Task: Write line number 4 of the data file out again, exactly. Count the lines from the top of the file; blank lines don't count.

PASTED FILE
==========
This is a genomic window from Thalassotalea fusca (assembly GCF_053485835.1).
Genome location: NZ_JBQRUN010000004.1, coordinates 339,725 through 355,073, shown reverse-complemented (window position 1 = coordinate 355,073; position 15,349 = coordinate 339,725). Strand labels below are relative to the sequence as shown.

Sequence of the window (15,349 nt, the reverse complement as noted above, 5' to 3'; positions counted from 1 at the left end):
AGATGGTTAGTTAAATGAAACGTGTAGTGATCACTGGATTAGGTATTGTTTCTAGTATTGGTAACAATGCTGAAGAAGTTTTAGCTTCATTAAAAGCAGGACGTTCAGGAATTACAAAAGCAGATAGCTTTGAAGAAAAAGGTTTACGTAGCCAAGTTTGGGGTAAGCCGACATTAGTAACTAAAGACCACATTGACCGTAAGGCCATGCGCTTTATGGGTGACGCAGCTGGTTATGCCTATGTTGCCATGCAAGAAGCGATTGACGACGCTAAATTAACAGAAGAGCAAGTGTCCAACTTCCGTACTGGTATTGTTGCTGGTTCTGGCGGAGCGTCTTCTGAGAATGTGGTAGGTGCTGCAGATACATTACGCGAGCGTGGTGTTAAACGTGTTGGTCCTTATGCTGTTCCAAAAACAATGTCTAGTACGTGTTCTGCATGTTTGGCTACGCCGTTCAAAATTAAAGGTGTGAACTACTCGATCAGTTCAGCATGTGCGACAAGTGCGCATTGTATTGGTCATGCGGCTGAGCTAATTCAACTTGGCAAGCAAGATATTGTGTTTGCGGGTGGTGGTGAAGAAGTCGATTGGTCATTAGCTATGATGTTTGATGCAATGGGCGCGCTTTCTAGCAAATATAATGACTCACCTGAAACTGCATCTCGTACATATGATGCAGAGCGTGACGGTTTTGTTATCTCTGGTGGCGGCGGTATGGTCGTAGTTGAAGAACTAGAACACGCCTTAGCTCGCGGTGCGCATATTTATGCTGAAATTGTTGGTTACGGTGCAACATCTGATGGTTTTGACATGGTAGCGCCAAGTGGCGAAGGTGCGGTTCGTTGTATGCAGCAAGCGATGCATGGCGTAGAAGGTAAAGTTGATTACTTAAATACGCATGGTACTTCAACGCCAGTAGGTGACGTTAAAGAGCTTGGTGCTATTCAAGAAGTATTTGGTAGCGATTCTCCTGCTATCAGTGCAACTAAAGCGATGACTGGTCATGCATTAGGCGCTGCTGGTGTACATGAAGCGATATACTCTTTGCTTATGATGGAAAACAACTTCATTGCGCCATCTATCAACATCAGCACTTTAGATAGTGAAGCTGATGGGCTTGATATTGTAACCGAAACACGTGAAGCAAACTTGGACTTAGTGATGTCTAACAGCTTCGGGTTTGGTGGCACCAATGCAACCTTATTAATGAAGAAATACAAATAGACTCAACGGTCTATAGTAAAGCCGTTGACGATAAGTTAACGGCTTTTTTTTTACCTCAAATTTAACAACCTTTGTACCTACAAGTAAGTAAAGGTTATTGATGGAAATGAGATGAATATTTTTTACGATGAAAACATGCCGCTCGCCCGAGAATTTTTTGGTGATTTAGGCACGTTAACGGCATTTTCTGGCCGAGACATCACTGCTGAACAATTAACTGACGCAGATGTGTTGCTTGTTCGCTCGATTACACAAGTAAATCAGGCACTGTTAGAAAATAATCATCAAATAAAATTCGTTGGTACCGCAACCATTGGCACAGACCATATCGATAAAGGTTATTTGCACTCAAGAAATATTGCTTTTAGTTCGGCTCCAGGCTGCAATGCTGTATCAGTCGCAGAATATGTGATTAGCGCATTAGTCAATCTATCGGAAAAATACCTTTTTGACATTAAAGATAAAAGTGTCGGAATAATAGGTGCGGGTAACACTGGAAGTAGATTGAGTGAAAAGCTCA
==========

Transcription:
AGATGGTTAGTTAAATGAAACGTGTAGTGATCACTGGATTAGGTATTGTTTCTAGTATTGGTAACAATGCTGAAGAAGTTTTAGCTTCATTAAAAGCAGGACGTTCAGGAATTACAAAAGCAGATAGCTTTGAAGAAAAAGGTTTACGTAGCCAAGTTTGGGGTAAGCCGACATTAGTAACTAAAGACCACATTGACCGTAAGGCCATGCGCTTTATGGGTGACGCAGCTGGTTATGCCTATGTTGCCATGCAAGAAGCGATTGACGACGCTAAATTAACAGAAGAGCAAGTGTCCAACTTCCGTACTGGTATTGTTGCTGGTTCTGGCGGAGCGTCTTCTGAGAATGTGGTAGGTGCTGCAGATACATTACGCGAGCGTGGTGTTAAACGTGTTGGTCCTTATGCTGTTCCAAAAACAATGTCTAGTACGTGTTCTGCATGTTTGGCTACGCCGTTCAAAATTAAAGGTGTGAACTACTCGATCAGTTCAGCATGTGCGACAAGTGCGCATTGTATTGGTCATGCGGCTGAGCTAATTCAACTTGGCAAGCAAGATATTGTGTTTGCGGGTGGTGGTGAAGAAGTCGATTGGTCATTAGCTATGATGTTTGATGCAATGGGCGCGCTTTCTAGCAAATATAATGACTCACCTGAAACTGCATCTCGTACATATGATGCAGAGCGTGACGGTTTTGTTATCTCTGGTGGCGGCGGTATGGTCGTAGTTGAAGAACTAGAACACGCCTTAGCTCGCGGTGCGCATATTTATGCTGAAATTGTTGGTTACGGTGCAACATCTGATGGTTTTGACATGGTAGCGCCAAGTGGCGAAGGTGCGGTTCGTTGTATGCAGCAAGCGATGCATGGCGTAGAAGGTAAAGTTGATTACTTAAATACGCATGGTACTTCAACGCCAGTAGGTGACGTTAAAGAGCTTGGTGCTATTCAAGAAGTATTTGGTAGCGATTCTCCTGCTATCAGTGCAACTAAAGCGATGACTGGTCATGCATTAGGCGCTGCTGGTGTACATGAAGCGATATACTCTTTGCTTATGATGGAAAACAACTTCATTGCGCCATCTATCAACATCAGCACTTTAGATAGTGAAGCTGATGGGCTTGATATTGTAACCGAAACACGTGAAGCAAACTTGGACTTAGTGATGTCTAACAGCTTCGGGTTTGGTGGCACCAATGCAACCTTATTAATGAAGAAATACAAATAGACTCAACGGTCTATAGTAAAGCCGTTGACGATAAGTTAACGGCTTTTTTTTTACCTCAAATTTAACAACCTTTGTACCTACAAGTAAGTAAAGGTTATTGATGGAAATGAGATGAATATTTTTTACGATGAAAACATGCCGCTCGCCCGAGAATTTTTTGGTGATTTAGGCACGTTAACGGCATTTTCTGGCCGAGACATCACTGCTGAACAATTAACTGACGCAGATGTGTTGCTTGTTCGCTCGATTACACAAGTAAATCAGGCACTGTTAGAAAATAATCATCAAATAAAATTCGTTGGTACCGCAACCATTGGCACAGACCATATCGATAAAGGTTATTTGCACTCAAGAAATATTGCTTTTAGTTCGGCTCCAGGCTGCAATGCTGTATCAGTCGCAGAATATGTGATTAGCGCATTAGTCAATCTATCGGAAAAATACCTTTTTGACATTAAAGATAAAAGTGTCGGAATAATAGGTGCGGGTAACACTGGAAGTAGATTGAGTGAAAAGCTCA